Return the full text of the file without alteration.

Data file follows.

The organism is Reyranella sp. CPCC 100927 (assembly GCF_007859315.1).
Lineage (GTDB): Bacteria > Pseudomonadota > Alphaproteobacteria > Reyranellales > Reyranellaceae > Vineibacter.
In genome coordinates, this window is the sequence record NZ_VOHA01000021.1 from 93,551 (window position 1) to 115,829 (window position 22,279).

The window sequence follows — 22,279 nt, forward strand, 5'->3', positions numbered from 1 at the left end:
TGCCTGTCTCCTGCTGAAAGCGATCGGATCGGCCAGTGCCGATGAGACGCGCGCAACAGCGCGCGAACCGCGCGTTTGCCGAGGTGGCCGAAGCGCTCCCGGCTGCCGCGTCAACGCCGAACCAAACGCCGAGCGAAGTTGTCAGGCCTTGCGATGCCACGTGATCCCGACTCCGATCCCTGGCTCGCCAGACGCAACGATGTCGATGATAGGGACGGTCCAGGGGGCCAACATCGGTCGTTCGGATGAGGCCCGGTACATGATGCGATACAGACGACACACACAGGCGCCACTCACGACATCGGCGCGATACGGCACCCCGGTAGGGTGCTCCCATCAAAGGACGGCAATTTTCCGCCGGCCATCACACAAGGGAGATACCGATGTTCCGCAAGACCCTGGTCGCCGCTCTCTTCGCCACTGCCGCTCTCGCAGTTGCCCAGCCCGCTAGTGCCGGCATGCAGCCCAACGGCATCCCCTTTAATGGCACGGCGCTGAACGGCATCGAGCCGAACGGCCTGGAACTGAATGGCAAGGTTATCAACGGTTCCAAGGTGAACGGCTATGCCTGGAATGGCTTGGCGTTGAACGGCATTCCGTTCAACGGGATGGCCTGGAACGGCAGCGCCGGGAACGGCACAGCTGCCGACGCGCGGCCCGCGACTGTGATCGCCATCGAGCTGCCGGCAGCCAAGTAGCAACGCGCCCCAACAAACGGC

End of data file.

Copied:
The organism is Reyranella sp. CPCC 100927 (assembly GCF_007859315.1).
Lineage (GTDB): Bacteria > Pseudomonadota > Alphaproteobacteria > Reyranellales > Reyranellaceae > Vineibacter.
In genome coordinates, this window is the sequence record NZ_VOHA01000021.1 from 93,551 (window position 1) to 115,829 (window position 22,279).

The window sequence follows — 22,279 nt, forward strand, 5'->3', positions numbered from 1 at the left end:
TGCCTGTCTCCTGCTGAAAGCGATCGGATCGGCCAGTGCCGATGAGACGCGCGCAACAGCGCGCGAACCGCGCGTTTGCCGAGGTGGCCGAAGCGCTCCCGGCTGCCGCGTCAACGCCGAACCAAACGCCGAGCGAAGTTGTCAGGCCTTGCGATGCCACGTGATCCCGACTCCGATCCCTGGCTCGCCAGACGCAACGATGTCGATGATAGGGACGGTCCAGGGGGCCAACATCGGTCGTTCGGATGAGGCCCGGTACATGATGCGATACAGACGACACACACAGGCGCCACTCACGACATCGGCGCGATACGGCACCCCGGTAGGGTGCTCCCATCAAAGGACGGCAATTTTCCGCCGGCCATCACACAAGGGAGATACCGATGTTCCGCAAGACCCTGGTCGCCGCTCTCTTCGCCACTGCCGCTCTCGCAGTTGCCCAGCCCGCTAGTGCCGGCATGCAGCCCAACGGCATCCCCTTTAATGGCACGGCGCTGAACGGCATCGAGCCGAACGGCCTGGAACTGAATGGCAAGGTTATCAACGGTTCCAAGGTGAACGGCTATGCCTGGAATGGCTTGGCGTTGAACGGCATTCCGTTCAACGGGATGGCCTGGAACGGCAGCGCCGGGAACGGCACAGCTGCCGACGCGCGGCCCGCGACTGTGATCGCCATCGAGCTGCCGGCAGCCAAGTAGCAACGCGCCCCAACAAACGGC